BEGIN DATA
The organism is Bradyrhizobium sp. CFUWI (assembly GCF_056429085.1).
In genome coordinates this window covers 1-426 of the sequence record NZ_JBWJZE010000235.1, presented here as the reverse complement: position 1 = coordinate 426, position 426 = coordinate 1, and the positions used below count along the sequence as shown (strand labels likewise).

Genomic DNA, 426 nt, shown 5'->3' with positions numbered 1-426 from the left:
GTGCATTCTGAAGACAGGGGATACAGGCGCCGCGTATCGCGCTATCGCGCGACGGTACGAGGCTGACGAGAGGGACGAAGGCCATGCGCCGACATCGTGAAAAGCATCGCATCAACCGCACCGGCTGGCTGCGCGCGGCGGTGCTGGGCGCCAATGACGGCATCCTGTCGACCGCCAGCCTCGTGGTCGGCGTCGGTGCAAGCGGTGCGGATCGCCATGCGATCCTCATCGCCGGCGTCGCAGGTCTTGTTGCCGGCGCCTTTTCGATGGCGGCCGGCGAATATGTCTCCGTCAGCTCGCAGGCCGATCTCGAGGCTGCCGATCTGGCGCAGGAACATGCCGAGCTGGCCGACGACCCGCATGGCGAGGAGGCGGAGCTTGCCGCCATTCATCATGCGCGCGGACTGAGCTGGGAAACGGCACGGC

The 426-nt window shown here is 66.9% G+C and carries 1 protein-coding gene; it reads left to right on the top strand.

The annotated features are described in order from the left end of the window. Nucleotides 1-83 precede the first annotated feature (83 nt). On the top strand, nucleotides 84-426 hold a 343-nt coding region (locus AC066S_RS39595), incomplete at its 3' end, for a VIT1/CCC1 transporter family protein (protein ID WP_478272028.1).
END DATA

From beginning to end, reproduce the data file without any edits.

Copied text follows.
The organism is Bradyrhizobium sp. CFUWI (assembly GCF_056429085.1).
In genome coordinates this window covers 1-426 of the sequence record NZ_JBWJZE010000235.1, presented here as the reverse complement: position 1 = coordinate 426, position 426 = coordinate 1, and the positions used below count along the sequence as shown (strand labels likewise).

Genomic DNA, 426 nt, shown 5'->3' with positions numbered 1-426 from the left:
GTGCATTCTGAAGACAGGGGATACAGGCGCCGCGTATCGCGCTATCGCGCGACGGTACGAGGCTGACGAGAGGGACGAAGGCCATGCGCCGACATCGTGAAAAGCATCGCATCAACCGCACCGGCTGGCTGCGCGCGGCGGTGCTGGGCGCCAATGACGGCATCCTGTCGACCGCCAGCCTCGTGGTCGGCGTCGGTGCAAGCGGTGCGGATCGCCATGCGATCCTCATCGCCGGCGTCGCAGGTCTTGTTGCCGGCGCCTTTTCGATGGCGGCCGGCGAATATGTCTCCGTCAGCTCGCAGGCCGATCTCGAGGCTGCCGATCTGGCGCAGGAACATGCCGAGCTGGCCGACGACCCGCATGGCGAGGAGGCGGAGCTTGCCGCCATTCATCATGCGCGCGGACTGAGCTGGGAAACGGCACGGC

The 426-nt window shown here is 66.9% G+C and carries 1 protein-coding gene; it reads left to right on the top strand.

The annotated features are described in order from the left end of the window. Nucleotides 1-83 precede the first annotated feature (83 nt). On the top strand, nucleotides 84-426 hold a 343-nt coding region (locus AC066S_RS39595), incomplete at its 3' end, for a VIT1/CCC1 transporter family protein (protein ID WP_478272028.1).